As a 19-year-old, Aquille Carr has already achieved a certain amount of fame. The Baltimore Sun named him its Boys Athlete of the Week two weeks in a row after he shot 38 points while defending the Class 2A state champions, Baltimore City College. In his freshman year in high school he reportedly averaged 25.5 points, 8.0 assists and 5.3 steals per game.
At slightly less than 5 feet and 6 inches tall, he has been described as having explosive ability. That explosive ability also apparently resulted in a domestic violence assault charge for an alleged attack against the mother of his young child.
When someone is charged with assault, especially domestic violence, there are often only two people who know exactly what happened. Many who are facing this charge choose to fight it in court.
In this case, the young basketball star decided to take a plea deal to stay out of jail. The reasons he made this choice were not reported.
As a condition of the plea deal, the 19-year-old must complete a 22-week program on the prevention of domestic violence. The program is called House of Ruth. According to its website, the House Of Ruth Maryland is “one of the nation’s leading domestic violence centers, helping thousands of battered women and their children find the safety and security that so many of us take for granted.” Most of the services offered by the organization are geared toward abuse victims, although there is a program called Abuser Intervention which offers “psycho-educational programs for men who are emotionally, physically, or sexually abusing their partner.”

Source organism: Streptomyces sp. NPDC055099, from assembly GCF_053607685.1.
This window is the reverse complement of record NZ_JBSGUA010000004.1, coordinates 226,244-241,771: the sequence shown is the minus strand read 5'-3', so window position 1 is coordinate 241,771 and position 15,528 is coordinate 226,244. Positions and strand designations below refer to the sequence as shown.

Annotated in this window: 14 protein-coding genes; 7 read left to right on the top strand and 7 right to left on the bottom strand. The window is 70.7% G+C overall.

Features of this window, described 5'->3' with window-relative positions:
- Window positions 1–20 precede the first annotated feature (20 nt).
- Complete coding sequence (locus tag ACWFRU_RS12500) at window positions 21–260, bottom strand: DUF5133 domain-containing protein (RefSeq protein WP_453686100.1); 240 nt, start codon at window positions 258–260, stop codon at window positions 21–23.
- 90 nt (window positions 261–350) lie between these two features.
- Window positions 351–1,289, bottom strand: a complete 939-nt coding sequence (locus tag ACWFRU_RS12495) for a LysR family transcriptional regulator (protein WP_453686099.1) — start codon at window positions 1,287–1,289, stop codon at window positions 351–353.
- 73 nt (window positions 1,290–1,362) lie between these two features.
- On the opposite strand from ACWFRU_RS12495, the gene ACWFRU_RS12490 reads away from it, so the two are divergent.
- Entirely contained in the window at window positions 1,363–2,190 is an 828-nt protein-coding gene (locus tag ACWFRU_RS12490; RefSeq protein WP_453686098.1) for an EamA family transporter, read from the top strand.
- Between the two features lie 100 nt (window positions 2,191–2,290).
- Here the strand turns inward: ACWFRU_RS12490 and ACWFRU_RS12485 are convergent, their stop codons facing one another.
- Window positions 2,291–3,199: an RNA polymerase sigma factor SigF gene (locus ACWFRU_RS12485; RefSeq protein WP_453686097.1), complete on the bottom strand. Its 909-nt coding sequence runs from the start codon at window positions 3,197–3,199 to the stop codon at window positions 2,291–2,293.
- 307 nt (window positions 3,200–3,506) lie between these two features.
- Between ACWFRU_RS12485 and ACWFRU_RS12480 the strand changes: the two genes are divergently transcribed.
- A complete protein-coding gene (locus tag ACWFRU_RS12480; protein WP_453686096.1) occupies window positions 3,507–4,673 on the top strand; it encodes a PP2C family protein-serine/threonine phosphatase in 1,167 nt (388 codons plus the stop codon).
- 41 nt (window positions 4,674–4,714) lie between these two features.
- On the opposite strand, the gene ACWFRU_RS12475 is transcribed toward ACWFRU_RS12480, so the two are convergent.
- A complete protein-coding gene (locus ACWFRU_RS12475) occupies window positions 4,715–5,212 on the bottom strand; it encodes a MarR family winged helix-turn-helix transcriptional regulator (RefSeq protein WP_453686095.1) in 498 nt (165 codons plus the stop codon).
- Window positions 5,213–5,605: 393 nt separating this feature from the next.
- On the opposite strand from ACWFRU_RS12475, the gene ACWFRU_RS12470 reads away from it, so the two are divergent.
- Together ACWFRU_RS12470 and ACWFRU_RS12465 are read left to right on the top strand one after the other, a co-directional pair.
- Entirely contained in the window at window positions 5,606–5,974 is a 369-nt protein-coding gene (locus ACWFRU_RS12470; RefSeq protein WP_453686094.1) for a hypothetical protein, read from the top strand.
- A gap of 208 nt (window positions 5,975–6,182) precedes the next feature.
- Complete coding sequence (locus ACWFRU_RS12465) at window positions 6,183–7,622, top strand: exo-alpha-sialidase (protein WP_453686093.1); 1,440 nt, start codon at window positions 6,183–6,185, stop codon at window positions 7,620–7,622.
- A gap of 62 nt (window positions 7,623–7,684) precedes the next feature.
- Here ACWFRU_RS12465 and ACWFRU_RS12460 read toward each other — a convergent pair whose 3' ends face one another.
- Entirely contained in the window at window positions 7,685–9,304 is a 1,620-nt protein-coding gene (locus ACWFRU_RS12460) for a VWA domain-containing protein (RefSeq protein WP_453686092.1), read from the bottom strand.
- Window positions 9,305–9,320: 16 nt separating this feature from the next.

If the 19-year-old does not complete the program, the assault charges can be reinstated, according to the terms of his plea agreement.
Source: Baltimore Business Journal, “High school basketball phenom Aquille Carr avoids trial for domestic assault,” Nov. 1, 2012
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